That said, the high-powered commission would not have been necessary to document the involvement of Pakistan’s military, and its intelligence service ISI in the funding as well as macro- and micro-management of terrorism in neighboring Afghanistan, India, and elsewhere. What the commission “achieved” was forcing PM Nawaz Sharif to fire those involved in disclosing at least some of the military’s and the ISI’s dirty laundry while the military saw its grib on power strengthened by the implementation of the crackdown against “elements”  among journalists and social media activists who “intentionally or unintentionally undermine the prestige, reputation and honor of the military institution”.

But then again, the involvement of Pakistan’s military in high-profile terrorist attacks, the systematic policy of turning a blind eye to terrorists operating in Afghanistan and India – among others – has been amply documented in case after case, beyond reasonable doubt. India’s intelligence service, for example, intercepted the phone conversations between the terrorists involved in the 2008 Mumbai attack and their handlers in an operations room in Pakistan.

The audio revealed that the 2008 Mumbai attacks was micro-managed, into the most minute details. The phone calls were obtained by India Express and broadcast in the video below.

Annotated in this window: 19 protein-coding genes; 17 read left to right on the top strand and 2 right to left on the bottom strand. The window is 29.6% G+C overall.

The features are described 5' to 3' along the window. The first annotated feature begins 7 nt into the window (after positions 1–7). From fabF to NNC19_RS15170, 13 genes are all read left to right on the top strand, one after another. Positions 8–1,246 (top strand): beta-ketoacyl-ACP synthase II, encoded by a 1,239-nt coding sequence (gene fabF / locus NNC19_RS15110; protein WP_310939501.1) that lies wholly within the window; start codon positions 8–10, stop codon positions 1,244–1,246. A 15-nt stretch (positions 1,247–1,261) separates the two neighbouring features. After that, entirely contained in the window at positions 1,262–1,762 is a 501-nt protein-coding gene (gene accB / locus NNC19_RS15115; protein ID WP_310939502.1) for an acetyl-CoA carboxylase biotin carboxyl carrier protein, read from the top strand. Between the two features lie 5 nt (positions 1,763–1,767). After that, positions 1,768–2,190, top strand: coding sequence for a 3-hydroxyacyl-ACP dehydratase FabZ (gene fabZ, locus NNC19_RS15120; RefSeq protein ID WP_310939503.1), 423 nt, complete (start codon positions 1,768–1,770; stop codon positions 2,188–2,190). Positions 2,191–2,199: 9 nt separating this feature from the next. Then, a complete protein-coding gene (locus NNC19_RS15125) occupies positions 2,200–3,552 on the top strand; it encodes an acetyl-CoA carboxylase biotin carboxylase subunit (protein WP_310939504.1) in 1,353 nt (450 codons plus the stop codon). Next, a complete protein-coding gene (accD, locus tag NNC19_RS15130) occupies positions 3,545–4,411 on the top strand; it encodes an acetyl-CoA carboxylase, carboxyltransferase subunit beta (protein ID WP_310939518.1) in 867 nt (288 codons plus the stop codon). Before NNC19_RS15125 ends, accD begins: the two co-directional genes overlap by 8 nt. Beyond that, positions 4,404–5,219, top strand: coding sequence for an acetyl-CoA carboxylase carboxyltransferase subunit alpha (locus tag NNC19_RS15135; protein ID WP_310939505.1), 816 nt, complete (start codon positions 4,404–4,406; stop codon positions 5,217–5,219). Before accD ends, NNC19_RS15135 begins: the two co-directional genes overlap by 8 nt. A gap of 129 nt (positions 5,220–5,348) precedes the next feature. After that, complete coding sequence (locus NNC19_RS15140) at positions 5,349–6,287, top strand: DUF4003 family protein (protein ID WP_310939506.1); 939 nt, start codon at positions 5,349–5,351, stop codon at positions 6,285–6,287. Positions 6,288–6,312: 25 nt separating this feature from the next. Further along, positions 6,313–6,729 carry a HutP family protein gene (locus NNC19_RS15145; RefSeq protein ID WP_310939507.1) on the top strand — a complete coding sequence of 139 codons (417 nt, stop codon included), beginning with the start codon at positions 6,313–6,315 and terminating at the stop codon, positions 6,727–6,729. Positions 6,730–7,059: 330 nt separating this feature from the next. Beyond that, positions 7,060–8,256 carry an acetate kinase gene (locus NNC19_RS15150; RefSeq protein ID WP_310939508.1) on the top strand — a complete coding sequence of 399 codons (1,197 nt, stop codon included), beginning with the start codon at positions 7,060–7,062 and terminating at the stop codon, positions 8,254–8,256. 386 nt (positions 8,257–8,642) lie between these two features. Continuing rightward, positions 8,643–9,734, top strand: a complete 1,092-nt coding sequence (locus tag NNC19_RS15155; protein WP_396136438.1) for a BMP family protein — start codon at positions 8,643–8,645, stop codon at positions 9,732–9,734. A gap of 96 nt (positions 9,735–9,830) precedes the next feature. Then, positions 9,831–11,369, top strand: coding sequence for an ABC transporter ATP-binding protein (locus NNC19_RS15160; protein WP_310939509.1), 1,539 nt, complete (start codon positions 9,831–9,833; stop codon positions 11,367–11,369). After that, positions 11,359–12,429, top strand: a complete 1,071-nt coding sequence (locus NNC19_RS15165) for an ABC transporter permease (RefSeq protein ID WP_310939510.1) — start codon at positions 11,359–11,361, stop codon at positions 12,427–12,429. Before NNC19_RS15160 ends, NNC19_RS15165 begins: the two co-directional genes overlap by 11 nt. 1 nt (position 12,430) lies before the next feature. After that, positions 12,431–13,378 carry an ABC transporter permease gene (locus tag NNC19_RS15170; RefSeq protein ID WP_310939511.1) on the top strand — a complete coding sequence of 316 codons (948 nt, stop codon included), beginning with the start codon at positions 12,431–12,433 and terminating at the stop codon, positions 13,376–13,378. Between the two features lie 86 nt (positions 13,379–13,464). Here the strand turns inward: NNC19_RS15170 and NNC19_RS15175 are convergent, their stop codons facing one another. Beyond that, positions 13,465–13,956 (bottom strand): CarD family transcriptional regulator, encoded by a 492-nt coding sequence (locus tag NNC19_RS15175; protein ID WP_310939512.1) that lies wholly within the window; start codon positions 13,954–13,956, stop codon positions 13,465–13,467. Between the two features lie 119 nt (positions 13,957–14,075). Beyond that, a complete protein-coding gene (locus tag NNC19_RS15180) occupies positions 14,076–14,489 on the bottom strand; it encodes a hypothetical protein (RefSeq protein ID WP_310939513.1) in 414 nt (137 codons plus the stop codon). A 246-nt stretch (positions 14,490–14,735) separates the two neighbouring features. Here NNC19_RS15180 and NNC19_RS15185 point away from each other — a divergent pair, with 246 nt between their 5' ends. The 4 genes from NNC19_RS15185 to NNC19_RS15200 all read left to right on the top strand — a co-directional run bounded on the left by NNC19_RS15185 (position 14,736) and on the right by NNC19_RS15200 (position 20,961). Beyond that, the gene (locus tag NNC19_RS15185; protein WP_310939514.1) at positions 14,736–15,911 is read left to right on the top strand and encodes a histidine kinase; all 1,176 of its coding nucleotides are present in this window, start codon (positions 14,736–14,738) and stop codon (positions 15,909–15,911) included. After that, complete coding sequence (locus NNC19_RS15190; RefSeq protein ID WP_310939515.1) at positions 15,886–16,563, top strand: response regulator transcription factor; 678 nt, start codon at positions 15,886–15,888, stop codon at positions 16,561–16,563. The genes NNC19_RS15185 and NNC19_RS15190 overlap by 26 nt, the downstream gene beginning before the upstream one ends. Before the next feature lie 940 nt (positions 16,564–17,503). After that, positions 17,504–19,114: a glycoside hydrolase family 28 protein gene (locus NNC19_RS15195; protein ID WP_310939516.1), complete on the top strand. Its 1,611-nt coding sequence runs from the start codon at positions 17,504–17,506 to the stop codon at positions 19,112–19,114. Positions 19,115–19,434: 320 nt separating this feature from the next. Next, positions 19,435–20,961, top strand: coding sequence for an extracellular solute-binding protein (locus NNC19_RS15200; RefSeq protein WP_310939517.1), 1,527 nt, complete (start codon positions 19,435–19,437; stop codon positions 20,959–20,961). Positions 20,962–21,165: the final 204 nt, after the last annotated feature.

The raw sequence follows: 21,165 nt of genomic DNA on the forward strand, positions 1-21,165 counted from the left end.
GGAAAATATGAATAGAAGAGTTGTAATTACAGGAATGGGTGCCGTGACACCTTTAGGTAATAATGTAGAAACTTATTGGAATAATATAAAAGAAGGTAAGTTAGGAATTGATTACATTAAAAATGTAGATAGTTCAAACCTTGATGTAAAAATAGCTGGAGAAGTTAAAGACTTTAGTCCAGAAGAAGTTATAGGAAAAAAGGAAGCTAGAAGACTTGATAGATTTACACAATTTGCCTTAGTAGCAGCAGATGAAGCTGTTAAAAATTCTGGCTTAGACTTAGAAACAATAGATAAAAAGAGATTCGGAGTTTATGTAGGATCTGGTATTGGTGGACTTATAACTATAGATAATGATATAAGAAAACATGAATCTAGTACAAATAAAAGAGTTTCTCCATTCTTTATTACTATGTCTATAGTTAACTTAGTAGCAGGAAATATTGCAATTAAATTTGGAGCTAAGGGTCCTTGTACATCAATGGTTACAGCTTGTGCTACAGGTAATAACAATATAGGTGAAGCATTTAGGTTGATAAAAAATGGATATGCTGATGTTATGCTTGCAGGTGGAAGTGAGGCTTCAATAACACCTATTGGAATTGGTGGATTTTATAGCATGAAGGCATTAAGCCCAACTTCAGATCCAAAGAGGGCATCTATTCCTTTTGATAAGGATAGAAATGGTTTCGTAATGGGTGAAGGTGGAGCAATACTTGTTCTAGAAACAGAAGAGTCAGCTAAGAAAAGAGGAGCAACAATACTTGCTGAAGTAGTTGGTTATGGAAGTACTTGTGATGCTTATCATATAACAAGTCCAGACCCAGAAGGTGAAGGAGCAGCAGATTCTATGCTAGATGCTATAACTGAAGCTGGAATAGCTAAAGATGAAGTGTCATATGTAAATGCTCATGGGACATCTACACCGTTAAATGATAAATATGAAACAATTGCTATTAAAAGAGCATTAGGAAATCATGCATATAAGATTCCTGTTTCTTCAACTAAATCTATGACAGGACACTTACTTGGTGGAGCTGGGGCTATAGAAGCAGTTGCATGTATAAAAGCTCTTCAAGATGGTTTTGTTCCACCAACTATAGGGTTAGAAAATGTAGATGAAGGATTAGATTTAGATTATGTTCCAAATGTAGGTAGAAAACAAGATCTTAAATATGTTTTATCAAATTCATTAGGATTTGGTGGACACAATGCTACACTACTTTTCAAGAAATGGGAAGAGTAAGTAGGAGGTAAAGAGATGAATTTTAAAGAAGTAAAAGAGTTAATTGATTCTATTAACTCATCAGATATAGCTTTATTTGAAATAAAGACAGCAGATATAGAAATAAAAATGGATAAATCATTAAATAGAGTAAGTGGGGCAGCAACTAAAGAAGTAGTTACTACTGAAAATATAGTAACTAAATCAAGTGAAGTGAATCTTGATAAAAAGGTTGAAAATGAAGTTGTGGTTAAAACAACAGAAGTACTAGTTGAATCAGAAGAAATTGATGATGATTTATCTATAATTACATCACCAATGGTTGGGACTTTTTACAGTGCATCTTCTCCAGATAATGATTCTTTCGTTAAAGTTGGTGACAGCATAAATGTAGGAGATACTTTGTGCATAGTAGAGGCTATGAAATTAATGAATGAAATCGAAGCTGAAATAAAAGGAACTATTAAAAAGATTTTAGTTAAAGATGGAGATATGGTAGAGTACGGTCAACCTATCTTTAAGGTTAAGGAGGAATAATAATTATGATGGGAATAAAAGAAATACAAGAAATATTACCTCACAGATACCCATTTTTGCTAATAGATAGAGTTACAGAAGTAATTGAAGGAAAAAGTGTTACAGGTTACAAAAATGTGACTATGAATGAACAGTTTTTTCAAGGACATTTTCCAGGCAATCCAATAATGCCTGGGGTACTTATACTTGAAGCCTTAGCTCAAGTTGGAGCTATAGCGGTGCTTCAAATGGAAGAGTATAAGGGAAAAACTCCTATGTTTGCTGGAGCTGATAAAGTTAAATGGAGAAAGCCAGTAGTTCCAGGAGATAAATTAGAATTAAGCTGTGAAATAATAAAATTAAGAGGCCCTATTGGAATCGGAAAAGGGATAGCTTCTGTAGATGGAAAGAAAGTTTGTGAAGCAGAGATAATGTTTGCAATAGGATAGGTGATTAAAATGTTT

Another stark example was the confession of surviving Mumbai attacker Ajmal Kasab after his capture. (See video with Ajmal Kasab’s detailed confession below – English subtitles).

Pakistan’s opposition parties criticized the government for not making the inquiry report public. Independent journalists, media and social media activists as well as rights advocates expressed gravest concern about the government’s secrecy as well as the targeting of those who ask questions, express dissenting opinion, or even those who use caricatures and humor to deal with the military’s systematic involvement in terrorism.

Considering Pakistan’s history of military coups, however, some argue that even the fact that the Commission was allowed to conduct the inquiry was “a very modest but at least some kind of victory for civilian leaders over the generals”, even if the outcome was that those who blew the whistle were fired by Sharif and that the military got its crackdown on dissent anyway.

The announcement of the “crackdown” against “elements”  among journalists and social media activists who “intentionally or unintentionally undermine the prestige, reputation and honor of the military institution”, however, suggests that even the smallest of victories in Pakistan have to be paid in blood. The Committee to Protect Journalists (CPJ) ranks Pakistan among the most dangerous countries for journalists.

According to CPJ data, accumulated between 1992 and 2017; 60 journalists in Pakistan were killed, and the motive has been confirmed; Another 21 journalists were killed in incidents where the motive could not be established; Also killed were 7 media workers. These data focus primarily on journalists and media workers from major or relatively well-established media organizations. The numbers would have to be considerably higher if journalists from small independent media organizations, bloggers and social media activists were to be included in the CPJ’s data.

CH/L – nsnbc 17.05.2017

About the Author

- Dr. Christof Lehmann is the founder and editor of nsnbc. He is a psychologist and former independent political consultant on conflict, conflict resolution and a wide range of other political issues. In March 2013 he established nsnbc as a daily, independent, international on-line newspaper. He can be contacted at nsnbc international at nsnbc.wordpress@gmail.com